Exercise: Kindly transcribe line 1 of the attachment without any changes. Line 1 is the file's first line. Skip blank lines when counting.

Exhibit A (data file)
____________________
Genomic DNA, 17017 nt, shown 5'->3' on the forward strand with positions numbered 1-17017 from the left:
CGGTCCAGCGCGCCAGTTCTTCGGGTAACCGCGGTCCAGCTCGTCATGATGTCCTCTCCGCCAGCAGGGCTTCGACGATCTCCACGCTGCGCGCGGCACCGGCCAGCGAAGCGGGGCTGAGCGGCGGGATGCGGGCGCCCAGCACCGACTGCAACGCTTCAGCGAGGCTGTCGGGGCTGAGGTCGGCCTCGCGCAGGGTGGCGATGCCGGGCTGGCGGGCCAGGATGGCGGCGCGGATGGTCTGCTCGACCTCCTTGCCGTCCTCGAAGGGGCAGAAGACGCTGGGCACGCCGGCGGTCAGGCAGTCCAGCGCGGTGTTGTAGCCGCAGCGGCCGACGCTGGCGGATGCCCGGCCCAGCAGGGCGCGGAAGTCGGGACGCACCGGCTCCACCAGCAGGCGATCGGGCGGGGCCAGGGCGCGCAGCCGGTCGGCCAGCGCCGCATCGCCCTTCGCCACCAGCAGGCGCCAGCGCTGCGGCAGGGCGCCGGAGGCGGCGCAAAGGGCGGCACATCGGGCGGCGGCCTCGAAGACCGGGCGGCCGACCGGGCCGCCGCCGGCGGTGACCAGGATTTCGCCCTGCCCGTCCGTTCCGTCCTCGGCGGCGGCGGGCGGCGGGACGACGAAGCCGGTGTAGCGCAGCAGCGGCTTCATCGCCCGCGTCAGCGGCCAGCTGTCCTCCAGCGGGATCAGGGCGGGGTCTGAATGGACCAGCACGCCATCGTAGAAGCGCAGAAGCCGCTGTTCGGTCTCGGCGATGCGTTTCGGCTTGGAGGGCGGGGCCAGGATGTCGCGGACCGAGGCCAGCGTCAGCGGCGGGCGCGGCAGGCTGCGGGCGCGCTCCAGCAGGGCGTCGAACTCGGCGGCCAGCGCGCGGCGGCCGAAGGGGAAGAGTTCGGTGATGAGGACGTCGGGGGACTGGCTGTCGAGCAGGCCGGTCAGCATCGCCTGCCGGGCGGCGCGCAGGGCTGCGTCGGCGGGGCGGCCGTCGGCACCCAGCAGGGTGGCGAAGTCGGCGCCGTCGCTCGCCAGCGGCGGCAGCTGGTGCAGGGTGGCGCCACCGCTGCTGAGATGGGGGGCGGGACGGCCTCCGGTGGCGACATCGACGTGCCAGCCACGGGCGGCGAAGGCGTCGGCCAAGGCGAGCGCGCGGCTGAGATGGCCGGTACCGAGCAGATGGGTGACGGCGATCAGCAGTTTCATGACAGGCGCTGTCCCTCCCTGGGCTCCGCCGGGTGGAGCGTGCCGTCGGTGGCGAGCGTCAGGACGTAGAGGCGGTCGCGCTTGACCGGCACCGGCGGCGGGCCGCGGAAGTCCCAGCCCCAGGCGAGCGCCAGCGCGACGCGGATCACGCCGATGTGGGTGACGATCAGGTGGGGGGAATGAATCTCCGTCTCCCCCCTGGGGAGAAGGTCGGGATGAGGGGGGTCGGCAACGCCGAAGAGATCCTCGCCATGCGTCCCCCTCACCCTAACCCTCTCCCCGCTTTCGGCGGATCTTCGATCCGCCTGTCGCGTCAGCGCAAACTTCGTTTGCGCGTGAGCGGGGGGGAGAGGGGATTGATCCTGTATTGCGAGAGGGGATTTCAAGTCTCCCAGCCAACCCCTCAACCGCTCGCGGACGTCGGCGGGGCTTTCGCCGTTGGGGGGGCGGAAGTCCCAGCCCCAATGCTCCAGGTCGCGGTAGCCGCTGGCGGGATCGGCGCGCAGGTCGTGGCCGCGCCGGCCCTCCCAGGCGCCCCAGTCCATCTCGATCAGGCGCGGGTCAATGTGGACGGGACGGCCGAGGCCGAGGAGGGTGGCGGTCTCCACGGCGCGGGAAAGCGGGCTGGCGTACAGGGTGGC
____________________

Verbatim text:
Genomic DNA, 17017 nt, shown 5'->3' on the forward strand with positions numbered 1-17017 from the left: